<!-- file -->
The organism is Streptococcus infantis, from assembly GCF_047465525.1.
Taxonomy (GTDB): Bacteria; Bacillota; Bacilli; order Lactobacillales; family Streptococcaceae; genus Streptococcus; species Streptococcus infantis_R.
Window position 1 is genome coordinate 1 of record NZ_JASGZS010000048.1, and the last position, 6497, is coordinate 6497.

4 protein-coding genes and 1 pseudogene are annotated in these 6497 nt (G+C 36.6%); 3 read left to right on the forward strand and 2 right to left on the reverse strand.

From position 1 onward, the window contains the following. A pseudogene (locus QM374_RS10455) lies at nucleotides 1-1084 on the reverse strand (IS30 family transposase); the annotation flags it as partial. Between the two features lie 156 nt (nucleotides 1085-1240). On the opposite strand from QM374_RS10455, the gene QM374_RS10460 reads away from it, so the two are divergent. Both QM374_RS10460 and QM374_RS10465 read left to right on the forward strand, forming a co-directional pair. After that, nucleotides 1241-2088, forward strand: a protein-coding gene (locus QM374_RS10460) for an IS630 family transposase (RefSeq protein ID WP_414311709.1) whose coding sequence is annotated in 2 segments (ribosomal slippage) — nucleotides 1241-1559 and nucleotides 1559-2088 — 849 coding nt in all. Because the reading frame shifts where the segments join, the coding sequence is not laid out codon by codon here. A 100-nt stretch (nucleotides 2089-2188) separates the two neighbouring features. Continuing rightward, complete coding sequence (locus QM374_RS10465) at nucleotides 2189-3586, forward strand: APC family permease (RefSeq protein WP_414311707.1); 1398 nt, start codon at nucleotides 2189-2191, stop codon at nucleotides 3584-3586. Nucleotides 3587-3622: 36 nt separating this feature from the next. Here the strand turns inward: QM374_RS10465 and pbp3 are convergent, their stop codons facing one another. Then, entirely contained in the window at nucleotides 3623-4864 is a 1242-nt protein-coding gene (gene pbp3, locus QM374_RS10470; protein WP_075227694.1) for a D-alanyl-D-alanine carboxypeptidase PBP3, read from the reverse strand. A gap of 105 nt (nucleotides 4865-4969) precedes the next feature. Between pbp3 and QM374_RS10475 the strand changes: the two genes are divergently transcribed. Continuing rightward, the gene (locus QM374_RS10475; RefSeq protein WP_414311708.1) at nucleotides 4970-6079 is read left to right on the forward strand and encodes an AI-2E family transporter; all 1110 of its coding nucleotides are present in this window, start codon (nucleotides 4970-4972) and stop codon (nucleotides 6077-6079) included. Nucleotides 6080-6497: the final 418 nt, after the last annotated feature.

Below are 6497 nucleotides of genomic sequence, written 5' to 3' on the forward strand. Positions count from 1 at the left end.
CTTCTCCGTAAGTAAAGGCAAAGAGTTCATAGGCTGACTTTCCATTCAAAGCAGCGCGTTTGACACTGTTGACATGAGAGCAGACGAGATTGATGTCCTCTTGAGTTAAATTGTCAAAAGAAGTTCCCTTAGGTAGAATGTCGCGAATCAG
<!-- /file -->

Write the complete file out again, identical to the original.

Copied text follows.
The organism is Streptococcus infantis, from assembly GCF_047465525.1.
Taxonomy (GTDB): Bacteria; Bacillota; Bacilli; order Lactobacillales; family Streptococcaceae; genus Streptococcus; species Streptococcus infantis_R.
Window position 1 is genome coordinate 1 of record NZ_JASGZS010000048.1, and the last position, 6497, is coordinate 6497.

4 protein-coding genes and 1 pseudogene are annotated in these 6497 nt (G+C 36.6%); 3 read left to right on the forward strand and 2 right to left on the reverse strand.

From position 1 onward, the window contains the following. A pseudogene (locus QM374_RS10455) lies at nucleotides 1-1084 on the reverse strand (IS30 family transposase); the annotation flags it as partial. Between the two features lie 156 nt (nucleotides 1085-1240). On the opposite strand from QM374_RS10455, the gene QM374_RS10460 reads away from it, so the two are divergent. Both QM374_RS10460 and QM374_RS10465 read left to right on the forward strand, forming a co-directional pair. After that, nucleotides 1241-2088, forward strand: a protein-coding gene (locus QM374_RS10460) for an IS630 family transposase (RefSeq protein ID WP_414311709.1) whose coding sequence is annotated in 2 segments (ribosomal slippage) — nucleotides 1241-1559 and nucleotides 1559-2088 — 849 coding nt in all. Because the reading frame shifts where the segments join, the coding sequence is not laid out codon by codon here. A 100-nt stretch (nucleotides 2089-2188) separates the two neighbouring features. Continuing rightward, complete coding sequence (locus QM374_RS10465) at nucleotides 2189-3586, forward strand: APC family permease (RefSeq protein WP_414311707.1); 1398 nt, start codon at nucleotides 2189-2191, stop codon at nucleotides 3584-3586. Nucleotides 3587-3622: 36 nt separating this feature from the next. Here the strand turns inward: QM374_RS10465 and pbp3 are convergent, their stop codons facing one another. Then, entirely contained in the window at nucleotides 3623-4864 is a 1242-nt protein-coding gene (gene pbp3, locus QM374_RS10470; protein WP_075227694.1) for a D-alanyl-D-alanine carboxypeptidase PBP3, read from the reverse strand. A gap of 105 nt (nucleotides 4865-4969) precedes the next feature. Between pbp3 and QM374_RS10475 the strand changes: the two genes are divergently transcribed. Continuing rightward, the gene (locus QM374_RS10475; RefSeq protein WP_414311708.1) at nucleotides 4970-6079 is read left to right on the forward strand and encodes an AI-2E family transporter; all 1110 of its coding nucleotides are present in this window, start codon (nucleotides 4970-4972) and stop codon (nucleotides 6077-6079) included. Nucleotides 6080-6497: the final 418 nt, after the last annotated feature.

Below are 6497 nucleotides of genomic sequence, written 5' to 3' on the forward strand. Positions count from 1 at the left end.
CTTCTCCGTAAGTAAAGGCAAAGAGTTCATAGGCTGACTTTCCATTCAAAGCAGCGCGTTTGACACTGTTGACATGAGAGCAGACGAGATTGATGTCCTCTTGAGTTAAATTGTCAAAAGAAGTTCCCTTAGGTAGAATGTCGCGAATCAG